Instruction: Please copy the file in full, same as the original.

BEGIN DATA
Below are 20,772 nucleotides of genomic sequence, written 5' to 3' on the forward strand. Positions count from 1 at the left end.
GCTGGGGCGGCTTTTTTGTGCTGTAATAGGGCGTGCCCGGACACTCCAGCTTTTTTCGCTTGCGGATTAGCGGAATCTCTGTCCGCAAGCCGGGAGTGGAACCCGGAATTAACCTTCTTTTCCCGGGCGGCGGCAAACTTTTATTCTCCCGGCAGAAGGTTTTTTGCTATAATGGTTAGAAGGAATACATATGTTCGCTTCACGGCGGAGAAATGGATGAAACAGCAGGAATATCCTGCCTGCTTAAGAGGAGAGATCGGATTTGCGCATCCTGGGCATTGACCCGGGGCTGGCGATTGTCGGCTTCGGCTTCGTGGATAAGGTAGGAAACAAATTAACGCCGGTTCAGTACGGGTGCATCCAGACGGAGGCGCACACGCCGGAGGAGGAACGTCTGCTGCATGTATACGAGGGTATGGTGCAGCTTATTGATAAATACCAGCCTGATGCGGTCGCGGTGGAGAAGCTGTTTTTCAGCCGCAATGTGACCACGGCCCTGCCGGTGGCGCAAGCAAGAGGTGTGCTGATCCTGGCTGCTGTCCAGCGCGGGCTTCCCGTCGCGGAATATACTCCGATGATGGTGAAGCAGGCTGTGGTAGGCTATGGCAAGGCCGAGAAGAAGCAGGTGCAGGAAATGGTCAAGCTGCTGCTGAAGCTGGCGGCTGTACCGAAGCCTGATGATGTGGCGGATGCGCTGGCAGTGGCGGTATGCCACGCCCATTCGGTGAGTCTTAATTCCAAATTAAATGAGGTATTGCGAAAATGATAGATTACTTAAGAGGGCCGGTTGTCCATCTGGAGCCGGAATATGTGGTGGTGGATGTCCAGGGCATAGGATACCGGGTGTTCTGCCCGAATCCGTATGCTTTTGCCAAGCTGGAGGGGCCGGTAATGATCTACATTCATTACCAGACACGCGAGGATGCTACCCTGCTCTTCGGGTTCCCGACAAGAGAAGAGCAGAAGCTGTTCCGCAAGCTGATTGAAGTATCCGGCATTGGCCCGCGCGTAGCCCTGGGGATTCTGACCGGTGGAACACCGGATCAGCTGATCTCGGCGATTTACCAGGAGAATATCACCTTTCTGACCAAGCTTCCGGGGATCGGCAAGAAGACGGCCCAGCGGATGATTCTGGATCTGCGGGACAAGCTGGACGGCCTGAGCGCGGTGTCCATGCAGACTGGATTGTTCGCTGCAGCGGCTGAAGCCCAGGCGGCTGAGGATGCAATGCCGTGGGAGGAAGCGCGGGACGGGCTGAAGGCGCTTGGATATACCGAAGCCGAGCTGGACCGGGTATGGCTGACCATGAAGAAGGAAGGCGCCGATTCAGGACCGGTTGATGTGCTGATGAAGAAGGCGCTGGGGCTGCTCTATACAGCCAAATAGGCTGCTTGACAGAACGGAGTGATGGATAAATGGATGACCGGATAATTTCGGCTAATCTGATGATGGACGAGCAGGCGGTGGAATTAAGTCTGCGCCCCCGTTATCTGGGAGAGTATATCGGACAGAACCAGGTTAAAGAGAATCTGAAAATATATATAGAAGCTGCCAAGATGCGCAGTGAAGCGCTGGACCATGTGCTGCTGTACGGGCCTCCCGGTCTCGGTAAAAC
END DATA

Below are 20,772 nucleotides of genomic sequence, written 5' to 3' on the forward strand. Positions count from 1 at the left end.
GCTGGGGCGGCTTTTTTGTGCTGTAATAGGGCGTGCCCGGACACTCCAGCTTTTTTCGCTTGCGGATTAGCGGAATCTCTGTCCGCAAGCCGGGAGTGGAACCCGGAATTAACCTTCTTTTCCCGGGCGGCGGCAAACTTTTATTCTCCCGGCAGAAGGTTTTTTGCTATAATGGTTAGAAGGAATACATATGTTCGCTTCACGGCGGAGAAATGGATGAAACAGCAGGAATATCCTGCCTGCTTAAGAGGAGAGATCGGATTTGCGCATCCTGGGCATTGACCCGGGGCTGGCGATTGTCGGCTTCGGCTTCGTGGATAAGGTAGGAAACAAATTAACGCCGGTTCAGTACGGGTGCATCCAGACGGAGGCGCACACGCCGGAGGAGGAACGTCTGCTGCATGTATACGAGGGTATGGTGCAGCTTATTGATAAATACCAGCCTGATGCGGTCGCGGTGGAGAAGCTGTTTTTCAGCCGCAATGTGACCACGGCCCTGCCGGTGGCGCAAGCAAGAGGTGTGCTGATCCTGGCTGCTGTCCAGCGCGGGCTTCCCGTCGCGGAATATACTCCGATGATGGTGAAGCAGGCTGTGGTAGGCTATGGCAAGGCCGAGAAGAAGCAGGTGCAGGAAATGGTCAAGCTGCTGCTGAAGCTGGCGGCTGTACCGAAGCCTGATGATGTGGCGGATGCGCTGGCAGTGGCGGTATGCCACGCCCATTCGGTGAGTCTTAATTCCAAATTAAATGAGGTATTGCGAAAATGATAGATTACTTAAGAGGGCCGGTTGTCCATCTGGAGCCGGAATATGTGGTGGTGGATGTCCAGGGCATAGGATACCGGGTGTTCTGCCCGAATCCGTATGCTTTTGCCAAGCTGGAGGGGCCGGTAATGATCTACATTCATTACCAGACACGCGAGGATGCTACCCTGCTCTTCGGGTTCCCGACAAGAGAAGAGCAGAAGCTGTTCCGCAAGCTGATTGAAGTATCCGGCATTGGCCCGCGCGTAGCCCTGGGGATTCTGACCGGTGGAACACCGGATCAGCTGATCTCGGCGATTTACCAGGAGAATATCACCTTTCTGACCAAGCTTCCGGGGATCGGCAAGAAGACGGCCCAGCGGATGATTCTGGATCTGCGGGACAAGCTGGACGGCCTGAGCGCGGTGTCCATGCAGACTGGATTGTTCGCTGCAGCGGCTGAAGCCCAGGCGGCTGAGGATGCAATGCCGTGGGAGGAAGCGCGGGACGGGCTGAAGGCGCTTGGATATACCGAAGCCGAGCTGGACCGGGTATGGCTGACCATGAAGAAGGAAGGCGCCGATTCAGGACCGGTTGATGTGCTGATGAAGAAGGCGCTGGGGCTGCTCTATACAGCCAAATAGGCTGCTTGACAGAACGGAGTGATGGATAAATGGATGACCGGATAATTTCGGCTAATCTGATGATGGACGAGCAGGCGGTGGAATTAAGTCTGCGCCCCCGTTATCTGGGAGAGTATATCGGACAGAACCAGGTTAAAGAGAATCTGAAAATATATATAGAAGCTGCCAAGATGCGCAGTGAAGCGCTGGACCATGTGCTGCTGTACGGGCCTCCCGGTCTCGGTAAAAC